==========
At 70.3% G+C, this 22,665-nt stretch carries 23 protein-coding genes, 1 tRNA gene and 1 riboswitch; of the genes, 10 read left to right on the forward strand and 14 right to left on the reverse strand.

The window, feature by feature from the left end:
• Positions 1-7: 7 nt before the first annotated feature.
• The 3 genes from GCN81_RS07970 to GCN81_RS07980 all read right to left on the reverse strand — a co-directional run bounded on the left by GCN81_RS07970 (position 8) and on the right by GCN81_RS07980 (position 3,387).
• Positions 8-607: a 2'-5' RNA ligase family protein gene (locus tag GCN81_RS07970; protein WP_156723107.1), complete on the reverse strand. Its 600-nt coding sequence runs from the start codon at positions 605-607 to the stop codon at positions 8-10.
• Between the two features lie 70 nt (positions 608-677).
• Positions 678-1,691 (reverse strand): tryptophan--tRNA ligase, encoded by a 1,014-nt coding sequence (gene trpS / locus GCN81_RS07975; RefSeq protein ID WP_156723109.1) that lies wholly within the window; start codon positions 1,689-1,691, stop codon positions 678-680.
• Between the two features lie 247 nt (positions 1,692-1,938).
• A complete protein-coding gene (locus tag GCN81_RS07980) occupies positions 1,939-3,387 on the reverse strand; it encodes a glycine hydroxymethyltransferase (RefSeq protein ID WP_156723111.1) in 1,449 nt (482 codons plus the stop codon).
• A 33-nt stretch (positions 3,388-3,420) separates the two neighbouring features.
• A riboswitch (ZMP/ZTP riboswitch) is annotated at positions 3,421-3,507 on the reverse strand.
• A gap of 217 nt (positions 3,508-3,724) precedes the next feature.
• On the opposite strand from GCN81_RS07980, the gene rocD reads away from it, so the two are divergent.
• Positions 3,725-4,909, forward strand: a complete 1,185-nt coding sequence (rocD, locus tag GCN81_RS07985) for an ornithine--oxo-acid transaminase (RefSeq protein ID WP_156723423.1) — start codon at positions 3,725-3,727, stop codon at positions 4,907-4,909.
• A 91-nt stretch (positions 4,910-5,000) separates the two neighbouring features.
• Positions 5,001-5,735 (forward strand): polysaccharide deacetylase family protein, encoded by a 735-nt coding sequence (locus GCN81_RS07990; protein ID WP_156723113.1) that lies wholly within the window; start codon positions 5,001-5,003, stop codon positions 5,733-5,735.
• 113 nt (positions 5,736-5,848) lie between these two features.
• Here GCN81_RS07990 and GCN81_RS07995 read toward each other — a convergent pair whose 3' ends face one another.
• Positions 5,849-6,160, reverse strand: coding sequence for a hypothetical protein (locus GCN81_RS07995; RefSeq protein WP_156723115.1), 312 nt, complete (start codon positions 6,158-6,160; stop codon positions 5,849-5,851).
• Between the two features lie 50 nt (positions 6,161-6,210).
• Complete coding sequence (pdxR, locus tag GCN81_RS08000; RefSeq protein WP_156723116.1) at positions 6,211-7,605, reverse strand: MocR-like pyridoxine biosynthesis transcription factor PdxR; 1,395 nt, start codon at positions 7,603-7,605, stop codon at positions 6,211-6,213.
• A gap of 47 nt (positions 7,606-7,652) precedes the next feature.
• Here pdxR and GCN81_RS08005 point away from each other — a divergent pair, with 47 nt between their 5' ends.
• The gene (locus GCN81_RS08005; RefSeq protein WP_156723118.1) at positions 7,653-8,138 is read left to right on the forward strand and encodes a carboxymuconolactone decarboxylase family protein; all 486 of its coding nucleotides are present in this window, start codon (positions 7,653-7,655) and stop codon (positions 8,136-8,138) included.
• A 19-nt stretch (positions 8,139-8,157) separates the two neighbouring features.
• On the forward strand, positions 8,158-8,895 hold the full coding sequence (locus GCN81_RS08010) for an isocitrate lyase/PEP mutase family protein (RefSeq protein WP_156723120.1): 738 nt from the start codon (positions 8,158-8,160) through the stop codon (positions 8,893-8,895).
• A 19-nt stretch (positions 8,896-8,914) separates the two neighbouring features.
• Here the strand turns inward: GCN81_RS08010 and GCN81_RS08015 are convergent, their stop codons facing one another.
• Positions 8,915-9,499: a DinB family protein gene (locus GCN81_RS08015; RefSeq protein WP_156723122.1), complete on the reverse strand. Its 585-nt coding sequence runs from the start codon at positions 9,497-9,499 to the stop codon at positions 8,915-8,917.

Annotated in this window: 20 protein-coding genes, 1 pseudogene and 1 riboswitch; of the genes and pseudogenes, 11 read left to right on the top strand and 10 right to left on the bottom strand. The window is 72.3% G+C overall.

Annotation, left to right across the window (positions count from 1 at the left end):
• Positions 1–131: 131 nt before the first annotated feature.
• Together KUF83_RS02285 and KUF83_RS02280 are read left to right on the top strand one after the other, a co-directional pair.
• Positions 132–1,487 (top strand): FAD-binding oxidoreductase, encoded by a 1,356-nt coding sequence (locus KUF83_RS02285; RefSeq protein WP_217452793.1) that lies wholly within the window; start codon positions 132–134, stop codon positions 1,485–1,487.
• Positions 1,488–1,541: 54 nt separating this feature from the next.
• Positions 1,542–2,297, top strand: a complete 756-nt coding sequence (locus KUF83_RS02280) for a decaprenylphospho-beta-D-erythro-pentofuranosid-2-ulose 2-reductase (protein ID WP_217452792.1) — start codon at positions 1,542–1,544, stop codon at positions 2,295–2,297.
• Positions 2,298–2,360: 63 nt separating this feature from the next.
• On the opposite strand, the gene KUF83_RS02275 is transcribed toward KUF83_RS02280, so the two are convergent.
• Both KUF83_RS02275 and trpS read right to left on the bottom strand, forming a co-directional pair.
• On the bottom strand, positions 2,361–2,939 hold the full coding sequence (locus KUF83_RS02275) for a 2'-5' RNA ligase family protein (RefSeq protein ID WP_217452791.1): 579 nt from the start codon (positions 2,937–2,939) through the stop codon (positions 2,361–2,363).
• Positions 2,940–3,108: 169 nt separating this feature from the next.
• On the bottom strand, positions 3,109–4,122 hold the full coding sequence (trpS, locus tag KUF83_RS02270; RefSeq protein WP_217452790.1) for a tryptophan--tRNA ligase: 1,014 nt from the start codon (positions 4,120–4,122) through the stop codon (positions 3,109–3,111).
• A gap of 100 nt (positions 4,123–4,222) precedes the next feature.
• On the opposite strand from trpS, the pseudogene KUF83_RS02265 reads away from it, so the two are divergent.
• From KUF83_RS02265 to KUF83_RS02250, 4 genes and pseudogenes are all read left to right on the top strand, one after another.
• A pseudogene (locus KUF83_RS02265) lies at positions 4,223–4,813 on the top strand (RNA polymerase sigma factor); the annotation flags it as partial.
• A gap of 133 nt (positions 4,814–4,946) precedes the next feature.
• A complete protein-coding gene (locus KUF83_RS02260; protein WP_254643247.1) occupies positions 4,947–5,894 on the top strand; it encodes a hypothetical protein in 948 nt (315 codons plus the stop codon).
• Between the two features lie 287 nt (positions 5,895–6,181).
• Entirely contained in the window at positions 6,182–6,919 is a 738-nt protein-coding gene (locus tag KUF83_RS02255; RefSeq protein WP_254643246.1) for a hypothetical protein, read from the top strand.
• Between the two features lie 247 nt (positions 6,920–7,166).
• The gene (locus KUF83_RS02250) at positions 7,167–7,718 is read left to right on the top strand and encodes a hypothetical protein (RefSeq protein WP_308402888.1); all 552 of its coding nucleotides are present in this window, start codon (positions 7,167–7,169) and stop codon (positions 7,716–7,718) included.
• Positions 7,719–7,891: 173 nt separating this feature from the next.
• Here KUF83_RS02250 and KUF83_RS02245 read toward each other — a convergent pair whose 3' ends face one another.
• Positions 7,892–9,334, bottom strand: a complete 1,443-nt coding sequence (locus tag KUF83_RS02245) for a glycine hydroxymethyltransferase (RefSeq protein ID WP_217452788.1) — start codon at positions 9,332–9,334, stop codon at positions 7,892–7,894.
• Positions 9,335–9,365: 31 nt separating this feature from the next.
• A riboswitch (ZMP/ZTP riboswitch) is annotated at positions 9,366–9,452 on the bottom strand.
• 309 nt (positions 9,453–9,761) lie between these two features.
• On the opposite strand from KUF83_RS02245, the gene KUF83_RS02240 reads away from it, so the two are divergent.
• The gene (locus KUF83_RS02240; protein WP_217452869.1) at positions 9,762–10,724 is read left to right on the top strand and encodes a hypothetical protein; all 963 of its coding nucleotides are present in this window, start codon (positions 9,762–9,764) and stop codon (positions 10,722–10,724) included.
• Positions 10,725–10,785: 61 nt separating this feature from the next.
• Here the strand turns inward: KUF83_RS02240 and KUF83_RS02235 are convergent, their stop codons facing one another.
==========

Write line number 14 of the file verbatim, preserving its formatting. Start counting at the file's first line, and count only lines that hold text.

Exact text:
• Positions 3,725-4,909, forward strand: a complete 1,185-nt coding sequence (rocD, locus tag GCN81_RS07985) for an ornithine--oxo-acid transaminase (RefSeq protein ID WP_156723423.1) — start codon at positions 3,725-3,727, stop codon at positions 4,907-4,909.